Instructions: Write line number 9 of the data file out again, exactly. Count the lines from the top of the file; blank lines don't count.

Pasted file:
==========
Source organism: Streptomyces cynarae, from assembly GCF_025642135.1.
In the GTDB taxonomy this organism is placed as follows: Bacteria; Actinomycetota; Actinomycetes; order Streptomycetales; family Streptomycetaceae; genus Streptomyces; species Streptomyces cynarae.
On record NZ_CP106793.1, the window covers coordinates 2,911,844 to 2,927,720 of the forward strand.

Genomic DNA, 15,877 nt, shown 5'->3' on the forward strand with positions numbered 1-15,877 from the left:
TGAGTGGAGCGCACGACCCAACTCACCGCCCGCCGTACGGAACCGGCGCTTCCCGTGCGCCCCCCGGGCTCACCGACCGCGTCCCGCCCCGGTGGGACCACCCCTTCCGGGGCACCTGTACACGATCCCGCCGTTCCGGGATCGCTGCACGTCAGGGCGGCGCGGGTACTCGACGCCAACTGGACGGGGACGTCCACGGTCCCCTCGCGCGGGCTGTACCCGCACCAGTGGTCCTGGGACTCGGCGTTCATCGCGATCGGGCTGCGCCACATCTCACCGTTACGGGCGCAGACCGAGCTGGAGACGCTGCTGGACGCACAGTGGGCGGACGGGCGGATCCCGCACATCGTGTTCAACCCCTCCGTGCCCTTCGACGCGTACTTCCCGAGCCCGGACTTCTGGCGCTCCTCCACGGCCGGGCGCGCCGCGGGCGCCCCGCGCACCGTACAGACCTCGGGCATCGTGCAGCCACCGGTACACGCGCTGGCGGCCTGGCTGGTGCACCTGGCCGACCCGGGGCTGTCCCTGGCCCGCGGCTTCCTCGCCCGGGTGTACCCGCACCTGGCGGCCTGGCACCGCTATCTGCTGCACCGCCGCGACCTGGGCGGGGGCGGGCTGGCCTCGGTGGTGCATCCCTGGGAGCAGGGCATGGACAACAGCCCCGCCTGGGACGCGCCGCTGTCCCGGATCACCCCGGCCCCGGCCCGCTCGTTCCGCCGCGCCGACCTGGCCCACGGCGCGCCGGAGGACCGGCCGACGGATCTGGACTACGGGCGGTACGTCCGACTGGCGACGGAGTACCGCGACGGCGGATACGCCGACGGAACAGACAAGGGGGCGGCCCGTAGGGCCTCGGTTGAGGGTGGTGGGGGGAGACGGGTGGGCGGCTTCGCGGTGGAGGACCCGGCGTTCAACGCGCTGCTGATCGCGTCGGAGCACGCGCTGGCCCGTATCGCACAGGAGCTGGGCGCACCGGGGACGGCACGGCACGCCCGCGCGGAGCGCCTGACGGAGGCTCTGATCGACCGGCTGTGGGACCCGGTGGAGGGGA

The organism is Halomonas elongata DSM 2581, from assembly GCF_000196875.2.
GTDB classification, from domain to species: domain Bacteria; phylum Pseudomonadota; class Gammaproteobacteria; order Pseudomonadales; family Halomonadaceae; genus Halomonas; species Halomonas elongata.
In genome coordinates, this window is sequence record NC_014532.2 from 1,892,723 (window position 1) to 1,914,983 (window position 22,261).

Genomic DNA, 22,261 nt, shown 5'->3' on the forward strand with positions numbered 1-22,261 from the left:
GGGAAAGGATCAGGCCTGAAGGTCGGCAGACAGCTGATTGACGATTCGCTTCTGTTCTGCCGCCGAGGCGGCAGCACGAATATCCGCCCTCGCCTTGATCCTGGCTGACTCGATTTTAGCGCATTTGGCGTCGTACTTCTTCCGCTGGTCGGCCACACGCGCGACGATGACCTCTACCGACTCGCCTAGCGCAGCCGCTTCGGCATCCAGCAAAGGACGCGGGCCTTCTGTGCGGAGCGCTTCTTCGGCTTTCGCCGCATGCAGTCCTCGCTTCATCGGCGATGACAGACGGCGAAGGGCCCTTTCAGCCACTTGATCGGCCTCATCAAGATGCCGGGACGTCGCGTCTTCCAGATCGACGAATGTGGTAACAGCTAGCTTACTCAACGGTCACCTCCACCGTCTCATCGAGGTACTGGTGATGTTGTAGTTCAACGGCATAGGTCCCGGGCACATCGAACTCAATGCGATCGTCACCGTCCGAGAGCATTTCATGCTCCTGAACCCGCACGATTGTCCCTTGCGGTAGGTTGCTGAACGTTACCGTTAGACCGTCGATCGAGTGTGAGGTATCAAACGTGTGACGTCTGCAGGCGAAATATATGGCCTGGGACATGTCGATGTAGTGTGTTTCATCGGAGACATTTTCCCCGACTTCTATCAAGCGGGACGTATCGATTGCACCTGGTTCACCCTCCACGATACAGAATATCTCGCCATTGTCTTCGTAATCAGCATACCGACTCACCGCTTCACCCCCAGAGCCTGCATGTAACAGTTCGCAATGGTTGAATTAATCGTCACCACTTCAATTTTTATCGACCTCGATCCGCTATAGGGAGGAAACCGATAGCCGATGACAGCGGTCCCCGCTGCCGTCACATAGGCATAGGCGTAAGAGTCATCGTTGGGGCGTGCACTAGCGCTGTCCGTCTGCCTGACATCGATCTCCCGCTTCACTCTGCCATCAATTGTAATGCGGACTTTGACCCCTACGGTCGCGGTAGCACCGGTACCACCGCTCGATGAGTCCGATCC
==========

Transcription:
Genomic DNA, 22,261 nt, shown 5'->3' on the forward strand with positions numbered 1-22,261 from the left: